Photo courtesy of ExxonMobil
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Heavy-duty engine trends to watch in 2024

Feb. 22, 2024
Innovations at the OEM level are poised to help satisfy both regulatory requirements and fleets’ need for improved efficiency, durability, and TCO.

The heavy-duty trucking sector still has three years before the next big flurry of emissions regulations hits in 2027. These will be the most significant changes since 2007, so fleets will need to start planning now if they haven’t already.

“It’s going to be a unique year when it comes to emissions and regulations,” said Len Copeland, product marketing manager for Detroit Diesel, which encompasses Daimler Truck North America’s drivetrain, safety, technology, and eMobility solutions. “In my 30-plus years in this industry, I’ve never seen a stack-up of emissions and vehicle requirements like we’re seeing right now.

Before getting into the equipment, here’s a quick recap of the current landscape.

Federally, the EPA determined engine OEMs must increase useful life and further reduce emissions for model year 2027 vehicles. For example, NOx emissions during normal operation will be capped at 0.035 grams per horsepower-hour.

The California Air Resources Board (CARB) has also enacted initiatives such as Advanced Clean Trucks and Advanced Clean Fleets to gradually compel fleets to purchase zero-emission vehicles. The state wants to eliminate diesel truck sales by 2035 and use by 2045. More immediately, CARB is rolling out the Clean Truck Check program this year, which calls for Class 4 and higher (>14,000 lb. GVWR) diesel trucks to pass an emissions check twice a year and pay a $30 compliance fee.

“You’ll hook up the computer via an adapter or another device, and then the inspection will proceed. Generally, it’s going to take less than five minutes to do,” Noregon Product Manager Lee Lackey explained. “That inspection can be done either via an adapter or a telematics device.”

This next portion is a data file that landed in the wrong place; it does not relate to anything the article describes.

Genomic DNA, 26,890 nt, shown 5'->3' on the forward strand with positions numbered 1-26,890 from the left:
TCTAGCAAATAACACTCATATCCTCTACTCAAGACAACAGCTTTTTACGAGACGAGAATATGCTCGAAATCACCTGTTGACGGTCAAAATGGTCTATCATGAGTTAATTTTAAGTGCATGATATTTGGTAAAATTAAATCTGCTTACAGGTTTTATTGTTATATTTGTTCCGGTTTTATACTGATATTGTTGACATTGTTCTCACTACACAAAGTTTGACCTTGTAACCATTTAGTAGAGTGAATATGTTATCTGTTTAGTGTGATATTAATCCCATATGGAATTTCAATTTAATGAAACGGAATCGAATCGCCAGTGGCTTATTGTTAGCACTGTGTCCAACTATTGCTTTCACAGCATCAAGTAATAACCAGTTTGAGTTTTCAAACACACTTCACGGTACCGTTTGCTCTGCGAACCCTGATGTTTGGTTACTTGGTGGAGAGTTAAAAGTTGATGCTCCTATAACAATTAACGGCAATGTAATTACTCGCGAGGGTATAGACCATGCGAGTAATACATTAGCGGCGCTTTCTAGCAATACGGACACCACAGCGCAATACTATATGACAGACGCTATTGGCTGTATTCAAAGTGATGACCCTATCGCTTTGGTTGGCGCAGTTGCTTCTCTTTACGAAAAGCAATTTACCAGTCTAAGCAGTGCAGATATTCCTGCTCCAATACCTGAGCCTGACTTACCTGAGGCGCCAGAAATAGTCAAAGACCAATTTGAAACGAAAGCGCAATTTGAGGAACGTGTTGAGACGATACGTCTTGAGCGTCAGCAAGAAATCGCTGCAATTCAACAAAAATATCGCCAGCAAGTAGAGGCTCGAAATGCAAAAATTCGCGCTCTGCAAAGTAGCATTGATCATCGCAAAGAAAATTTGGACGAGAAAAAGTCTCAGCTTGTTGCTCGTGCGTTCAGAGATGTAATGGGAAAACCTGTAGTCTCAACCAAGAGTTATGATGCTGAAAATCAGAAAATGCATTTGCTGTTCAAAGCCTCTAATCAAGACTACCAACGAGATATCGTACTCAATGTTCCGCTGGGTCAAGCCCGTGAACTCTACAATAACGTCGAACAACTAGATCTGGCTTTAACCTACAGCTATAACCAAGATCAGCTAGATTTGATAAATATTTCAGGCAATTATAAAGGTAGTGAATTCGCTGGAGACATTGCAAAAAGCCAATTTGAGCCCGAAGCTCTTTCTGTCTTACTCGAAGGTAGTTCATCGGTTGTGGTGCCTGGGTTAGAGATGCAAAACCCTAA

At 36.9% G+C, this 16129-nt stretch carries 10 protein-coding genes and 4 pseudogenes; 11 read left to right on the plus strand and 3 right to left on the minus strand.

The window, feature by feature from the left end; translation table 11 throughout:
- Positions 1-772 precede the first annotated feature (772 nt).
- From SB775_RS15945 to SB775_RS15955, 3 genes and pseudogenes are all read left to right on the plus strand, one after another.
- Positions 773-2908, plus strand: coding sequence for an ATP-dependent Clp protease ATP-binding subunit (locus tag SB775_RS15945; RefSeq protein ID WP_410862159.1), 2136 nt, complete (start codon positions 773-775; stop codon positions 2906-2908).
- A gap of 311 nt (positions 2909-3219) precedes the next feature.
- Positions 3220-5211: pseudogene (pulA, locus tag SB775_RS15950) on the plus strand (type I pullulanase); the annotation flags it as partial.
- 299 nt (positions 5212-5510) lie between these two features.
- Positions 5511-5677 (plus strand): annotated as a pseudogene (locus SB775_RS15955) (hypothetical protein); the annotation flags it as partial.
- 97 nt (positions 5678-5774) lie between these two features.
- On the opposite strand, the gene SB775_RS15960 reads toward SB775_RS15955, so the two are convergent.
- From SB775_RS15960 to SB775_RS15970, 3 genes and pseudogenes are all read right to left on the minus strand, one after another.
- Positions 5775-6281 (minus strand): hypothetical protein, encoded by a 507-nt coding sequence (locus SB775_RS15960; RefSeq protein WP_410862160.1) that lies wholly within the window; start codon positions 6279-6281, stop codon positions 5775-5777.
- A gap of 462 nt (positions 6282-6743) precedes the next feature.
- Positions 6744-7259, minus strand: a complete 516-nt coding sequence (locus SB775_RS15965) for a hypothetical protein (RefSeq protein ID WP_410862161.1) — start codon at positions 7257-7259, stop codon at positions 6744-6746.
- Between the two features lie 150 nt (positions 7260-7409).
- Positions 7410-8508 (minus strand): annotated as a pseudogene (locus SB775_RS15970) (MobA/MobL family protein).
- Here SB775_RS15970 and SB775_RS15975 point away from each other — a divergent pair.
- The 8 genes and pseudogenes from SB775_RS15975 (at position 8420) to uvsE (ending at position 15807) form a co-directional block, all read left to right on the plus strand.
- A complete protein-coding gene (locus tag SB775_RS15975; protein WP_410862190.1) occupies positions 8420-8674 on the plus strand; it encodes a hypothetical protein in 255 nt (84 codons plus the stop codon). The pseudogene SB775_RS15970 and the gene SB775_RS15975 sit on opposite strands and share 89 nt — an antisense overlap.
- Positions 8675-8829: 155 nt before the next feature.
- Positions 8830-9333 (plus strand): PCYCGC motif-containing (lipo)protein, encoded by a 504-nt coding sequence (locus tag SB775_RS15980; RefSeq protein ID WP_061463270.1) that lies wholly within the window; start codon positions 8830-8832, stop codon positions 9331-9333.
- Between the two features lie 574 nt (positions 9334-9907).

These developments suggest some want diesel engines to go the way of the dinosaur, in spite of the technology’s ability to adapt and evolve since Copeland’s early days, driven in large part by the introduction of aftertreatment systems.

“Diesels are over 90% cleaner than they were back in 2000,” said Allen Schaeffer, executive director of the Engine Technology Forum. “We’ve gone from a tremendous 10.7 grams per brake horsepower-hour of NOx emissions down to today’s level of 0.2 … it’s very close to zero [emissions].”

He added “this 2027 rule is going to push that down another notch by another 75-80%.”

“There’s not going to be any brand-new gadgets or technology or filters that folks might have experienced 15 years ago,” Schaeffer continued, “so I think we’ll see a pretty smooth transition.”

Speaking at least for Detroit, Copeland agreed.

“These requirements are difficult, but they’re achievable—and they’re achievable using familiar diesel technologies,” he said.

These achievements come at a cost, of course. According to executives at financial services provider Hilco Global, “a 2027 EPA-compliant tractor may cost between 10% and 12% more than its predecessors.”

Read more: 2024 Class 8 truck market comes with challenges